Presentation T O12

T O12 (Oral Presentation):
Aging Workers with Work-related Musculoskeletal Injuries

Presented by: Fahad Saad Algarni

Authors

Algarni Fahad S1,2, Gross DP1, Senthilselvan A1, Battié MC1

  1. University of Alberta, Edmonton, Canada
  2. King Saud University, Riyadh, Saudi Arabia

Abstract

Background

Work-related injuries present a serious challenge for the aging workforce. Older workers often take longer to recover and experience more missed workdays after work-related injuries, but it is unclear why or how best to intervene. Knowing the characteristics of older injured workers and how they differ from their younger counterparts may help inform development of interventions to reduce long-term work disability. Objective: To describe workers demographic, employment, injury and clinical characteristics and compare across three age groups: working age adults (25-54 years), adults nearing retirement age (55-64 years), and adults past typical retirement age (≥65 years).

Methods

This study is a descriptive cross-sectional study. We used a dataset of workers’ compensation claimants from Alberta that included information on claimants with sub-acute and chronic work-related musculoskeletal injuries. The database contained information on demographic, employment, injury and clinical characteristics. The descriptive statistics were computed and compared between the three age groups using appropriate statistical tests (e.g., ANOVA, Chi-square). The level of significance was set at α=0.05.

Results

Workers over typical retirement age (≥ 65 years), as compared to those 25-54 and 55-64 years, had lower education levels (e.g. a partial high school diploma (15.6% vs. 10.2% and 11.9%, p<0.001). They were more likely to work in trades, transport and related occupations (50.0% vs. 46.1% and 43.6%, p<0.001), to not have offers of modified work (57.5% vs. 38.9 and 41.8%, p<0.001), to experience fractures (18.3% vs. 14.2% and 10.8%, p<0.001), and to have no further rehabilitation recommended after assessment (28.5%, vs. 18.4% and 20.5%, p=0.005).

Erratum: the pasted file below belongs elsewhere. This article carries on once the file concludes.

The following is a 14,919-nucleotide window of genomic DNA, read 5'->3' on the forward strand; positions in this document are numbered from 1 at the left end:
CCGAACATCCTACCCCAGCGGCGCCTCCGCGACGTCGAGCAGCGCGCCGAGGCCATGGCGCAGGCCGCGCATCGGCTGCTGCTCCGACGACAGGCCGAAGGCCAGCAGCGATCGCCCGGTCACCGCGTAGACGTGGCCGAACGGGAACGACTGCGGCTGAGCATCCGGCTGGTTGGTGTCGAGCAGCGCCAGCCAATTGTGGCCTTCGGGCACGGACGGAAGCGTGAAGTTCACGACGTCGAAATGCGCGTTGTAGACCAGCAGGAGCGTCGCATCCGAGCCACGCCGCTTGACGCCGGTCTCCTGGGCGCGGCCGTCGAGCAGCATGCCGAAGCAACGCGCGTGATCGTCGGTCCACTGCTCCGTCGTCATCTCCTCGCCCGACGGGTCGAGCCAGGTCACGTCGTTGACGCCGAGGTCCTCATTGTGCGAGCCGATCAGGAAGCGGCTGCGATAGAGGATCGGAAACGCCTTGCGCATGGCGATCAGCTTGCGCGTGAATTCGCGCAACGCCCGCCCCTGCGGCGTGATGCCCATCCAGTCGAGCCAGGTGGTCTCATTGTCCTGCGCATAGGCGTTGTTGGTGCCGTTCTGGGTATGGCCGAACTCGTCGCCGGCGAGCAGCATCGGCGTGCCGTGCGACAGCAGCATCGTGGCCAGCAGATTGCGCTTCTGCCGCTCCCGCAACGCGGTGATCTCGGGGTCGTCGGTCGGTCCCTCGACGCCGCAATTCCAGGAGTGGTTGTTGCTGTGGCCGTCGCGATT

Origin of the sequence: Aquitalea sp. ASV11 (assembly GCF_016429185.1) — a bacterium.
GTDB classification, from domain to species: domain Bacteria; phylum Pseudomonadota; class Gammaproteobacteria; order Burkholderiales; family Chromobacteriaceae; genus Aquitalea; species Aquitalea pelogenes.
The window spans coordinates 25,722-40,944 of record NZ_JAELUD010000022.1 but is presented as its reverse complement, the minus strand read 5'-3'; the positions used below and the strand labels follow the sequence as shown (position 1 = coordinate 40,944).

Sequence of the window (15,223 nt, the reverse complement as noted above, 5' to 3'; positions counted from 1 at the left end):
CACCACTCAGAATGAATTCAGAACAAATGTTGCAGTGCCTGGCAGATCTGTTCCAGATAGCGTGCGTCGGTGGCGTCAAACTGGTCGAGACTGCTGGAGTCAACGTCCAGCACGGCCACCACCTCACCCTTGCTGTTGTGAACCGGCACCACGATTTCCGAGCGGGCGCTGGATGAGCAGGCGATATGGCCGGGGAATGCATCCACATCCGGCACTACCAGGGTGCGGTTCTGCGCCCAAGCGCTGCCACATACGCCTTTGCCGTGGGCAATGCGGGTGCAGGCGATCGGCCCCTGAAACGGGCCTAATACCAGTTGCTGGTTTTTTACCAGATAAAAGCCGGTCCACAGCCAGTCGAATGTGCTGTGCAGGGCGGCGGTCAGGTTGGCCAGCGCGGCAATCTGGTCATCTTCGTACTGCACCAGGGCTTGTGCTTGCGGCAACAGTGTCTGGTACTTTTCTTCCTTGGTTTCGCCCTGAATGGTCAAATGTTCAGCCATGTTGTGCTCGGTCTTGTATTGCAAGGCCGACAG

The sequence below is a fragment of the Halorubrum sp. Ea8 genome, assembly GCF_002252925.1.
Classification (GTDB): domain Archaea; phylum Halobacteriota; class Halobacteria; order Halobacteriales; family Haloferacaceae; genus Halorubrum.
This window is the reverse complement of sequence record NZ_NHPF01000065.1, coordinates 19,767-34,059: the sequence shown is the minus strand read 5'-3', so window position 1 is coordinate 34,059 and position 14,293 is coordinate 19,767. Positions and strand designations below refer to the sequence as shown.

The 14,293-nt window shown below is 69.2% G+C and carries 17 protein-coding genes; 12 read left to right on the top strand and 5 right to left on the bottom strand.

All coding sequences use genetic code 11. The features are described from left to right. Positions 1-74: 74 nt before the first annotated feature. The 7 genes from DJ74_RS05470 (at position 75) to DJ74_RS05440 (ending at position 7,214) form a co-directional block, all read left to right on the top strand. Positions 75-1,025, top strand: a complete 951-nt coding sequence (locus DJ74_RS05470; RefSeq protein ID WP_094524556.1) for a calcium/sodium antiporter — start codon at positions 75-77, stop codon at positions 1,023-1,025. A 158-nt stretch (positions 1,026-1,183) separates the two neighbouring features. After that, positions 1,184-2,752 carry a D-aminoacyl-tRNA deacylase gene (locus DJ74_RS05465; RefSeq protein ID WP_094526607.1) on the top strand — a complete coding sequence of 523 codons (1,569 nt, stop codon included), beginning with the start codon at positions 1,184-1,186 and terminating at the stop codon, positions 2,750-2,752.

Conclusions

Injured workers past typical retirement age were more likely to have lower education levels, work in trades and associated occupations, and have less availability of modified work options. Older workers were much less likely to be offered rehabilitation despite having more severe injuries, such as fractures, despite appearing similar on the clinical variables examined. Injured workers who are past typical retirement age appear to be a disadvantaged group with significant challenges from a vocational rehabilitation perspective.

Schedule Details

Tuesday September 30
10:45 - 12:15 Morning Concurrent Sessions (T O1 - T O12 and Seminar 4)
Session: Work disability in ageing workers
Room A